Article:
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Why No. 10 should be polling ‘culture war’ issues

6 September 2019

10:58 AM

6 September 2019

10:58 AM

Notwithstanding this week’s excitement, millions of Brits are fed up discussing Brexit, Brexit and nothing but Brexit. They want to know when we’re going to address some other important issues. Issues like identity politics. And transgenderism. So-called ‘culture war’ issues.

If reports are to be believed, No. 10 have been trying to find out what yer-man-on-the-street thinks about these issues ahead of an impending general election. (No. 10 denies this, of course.) From Rachel Sylvester in the Times:

‘According to one insider, Number 10 has been polling “culture war” issues, such as transgender rights, to see whether they can be weaponised against Labour in northern working-class constituencies but this would only reinforce the Tories’ reputation among metropolitan liberals as the “nasty party”.’

Frankly, at this point, who cares about the Tories reputation among ‘metropolitan liberals’? If winning is the aim, then polling this sort of thing makes a lot of sense.

Though the ‘nasty party’ faces an uphill struggle in the North when it comes to austerity – their ‘nastiness’ (as defined by metropolitan liberals) could well be an advantage when it comes to the overreach of trans activism. But the Tories need to realise this. Fast.

Let’s not forget it was the Tories who opened up the consultation on the Gender Recognition Act – which, reformed, would make a man henceforth a woman if he fills out a form. This is the sort of deranged thinking that allowed Karen White – a man – to sexually assault female inmates in a women’s prison. And, incidentally, the same sort of thinking that inspires metropolitan liberal journalists to use phrases such as ‘her penis’ when describing White’s offending organ. In sensible times, an abusive man would have no special claim to our courtesy (regardless of how he identified). But we do not live in sensible times.

As a result of this, many women are politically homeless. A few months ago, for instance, a working-class bisexual lass from the north of England was telling me how she’d been booted out of the Labour party for posting factual memes – e.g. saying ‘trans women are men’ – on her private Instagram account. Another lesbian lady complained to me that the Corbynistas’ stance on the issue is bringing ‘rape culture’ into lesbian communities (it’s transphobic, apparently, to say ‘no’ to male bodies).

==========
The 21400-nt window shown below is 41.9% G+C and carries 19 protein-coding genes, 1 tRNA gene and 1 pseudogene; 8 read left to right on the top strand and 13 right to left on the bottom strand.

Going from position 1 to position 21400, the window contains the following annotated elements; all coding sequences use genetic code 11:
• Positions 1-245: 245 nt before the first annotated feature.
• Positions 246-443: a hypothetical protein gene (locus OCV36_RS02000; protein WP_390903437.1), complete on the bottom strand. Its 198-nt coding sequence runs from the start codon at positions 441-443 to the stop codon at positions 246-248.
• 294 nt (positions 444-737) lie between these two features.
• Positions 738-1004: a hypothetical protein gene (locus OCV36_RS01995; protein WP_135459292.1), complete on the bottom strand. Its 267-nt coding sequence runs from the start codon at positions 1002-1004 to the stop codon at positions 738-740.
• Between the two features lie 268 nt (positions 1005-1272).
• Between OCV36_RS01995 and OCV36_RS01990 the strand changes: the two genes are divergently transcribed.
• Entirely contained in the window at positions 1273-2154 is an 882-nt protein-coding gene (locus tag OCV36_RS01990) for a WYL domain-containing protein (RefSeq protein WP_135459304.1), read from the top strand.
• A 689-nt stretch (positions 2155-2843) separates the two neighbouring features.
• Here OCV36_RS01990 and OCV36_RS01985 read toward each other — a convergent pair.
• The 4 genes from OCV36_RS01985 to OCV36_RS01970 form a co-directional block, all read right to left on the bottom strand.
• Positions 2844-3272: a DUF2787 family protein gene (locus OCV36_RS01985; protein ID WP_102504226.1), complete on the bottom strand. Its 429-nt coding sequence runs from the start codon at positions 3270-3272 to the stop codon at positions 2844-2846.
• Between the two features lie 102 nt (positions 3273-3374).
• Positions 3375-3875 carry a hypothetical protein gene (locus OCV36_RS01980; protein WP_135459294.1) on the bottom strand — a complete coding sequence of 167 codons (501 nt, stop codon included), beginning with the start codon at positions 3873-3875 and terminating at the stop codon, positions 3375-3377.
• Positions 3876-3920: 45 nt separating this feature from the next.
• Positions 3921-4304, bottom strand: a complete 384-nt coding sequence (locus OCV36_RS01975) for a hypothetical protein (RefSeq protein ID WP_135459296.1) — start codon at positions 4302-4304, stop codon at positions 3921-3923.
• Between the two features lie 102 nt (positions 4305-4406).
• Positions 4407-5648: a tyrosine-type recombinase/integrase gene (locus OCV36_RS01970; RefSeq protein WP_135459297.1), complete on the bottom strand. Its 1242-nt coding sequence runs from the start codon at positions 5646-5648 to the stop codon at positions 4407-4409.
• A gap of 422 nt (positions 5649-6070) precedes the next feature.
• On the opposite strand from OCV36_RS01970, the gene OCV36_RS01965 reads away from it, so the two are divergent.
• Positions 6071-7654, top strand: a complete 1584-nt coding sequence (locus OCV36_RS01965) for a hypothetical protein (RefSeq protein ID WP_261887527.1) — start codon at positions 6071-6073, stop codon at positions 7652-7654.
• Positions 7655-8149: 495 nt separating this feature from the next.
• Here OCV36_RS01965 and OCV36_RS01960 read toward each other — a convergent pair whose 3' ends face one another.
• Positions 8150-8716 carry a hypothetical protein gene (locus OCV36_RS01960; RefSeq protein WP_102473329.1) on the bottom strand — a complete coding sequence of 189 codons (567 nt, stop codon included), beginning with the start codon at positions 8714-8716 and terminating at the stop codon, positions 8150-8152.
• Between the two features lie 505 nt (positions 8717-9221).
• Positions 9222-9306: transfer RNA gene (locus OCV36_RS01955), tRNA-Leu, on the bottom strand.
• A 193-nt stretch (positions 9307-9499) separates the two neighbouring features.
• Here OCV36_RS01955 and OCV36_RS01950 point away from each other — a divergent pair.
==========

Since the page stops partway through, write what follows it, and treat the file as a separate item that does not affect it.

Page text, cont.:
Some have already reached breaking point. Consider the Labour party’s treatment of Sarah Champion, Labour MP for Rotherham, when she attempted to honestly consider the cultural and religious motivations of the gangs of men who had sexually abused working class white girls. After that, a lifelong Labour mum of four tells me that she left the party and (in secret) registered as a Tory instead. Others have told me similar things about the Labour party’s anti-Semitism.

Ask people like this ‘what kind of regulatory alignment do you think is appropriate in a negotiated deal with the EU?’ and – unless they’re a sole trader or something – their eyes glaze over. But ask them whether women have penises or whether it’s Islamophobic to investigate Muslim gangs for sexually abusing working class girls, and you’ll be in the pub for hours. Obviously, this country is sharply divided along pro and anti Brexit lines. But I do think that many are more agnostic on Brexit than is often realised. I suspect that Brexit is often a stand-in for other things that are also neither traditionally left or right.

Of course there’s no denying that ‘culture wars’ are a dirty, filthy game. They’ve destroyed American television, for one thing (flicking between Fox News and CNN is enough to give you whiplash). But worse, they’re invented by technocrats to entrench division as a means of maintaining power. My pal Samuel Abrams, a brilliant American political scientist, has studied this phenomenon in the US for decades. In his research, Sam has found time and time again that most people are not actually polarised, rather their political choices are. Which makes sense. People vote according to their priorities, based on their only options – the ones in front of them.

Nevertheless, it is obviously politically prudent to ask what makes people tick. And I’m sure No. 10 could find this out if they wanted to.


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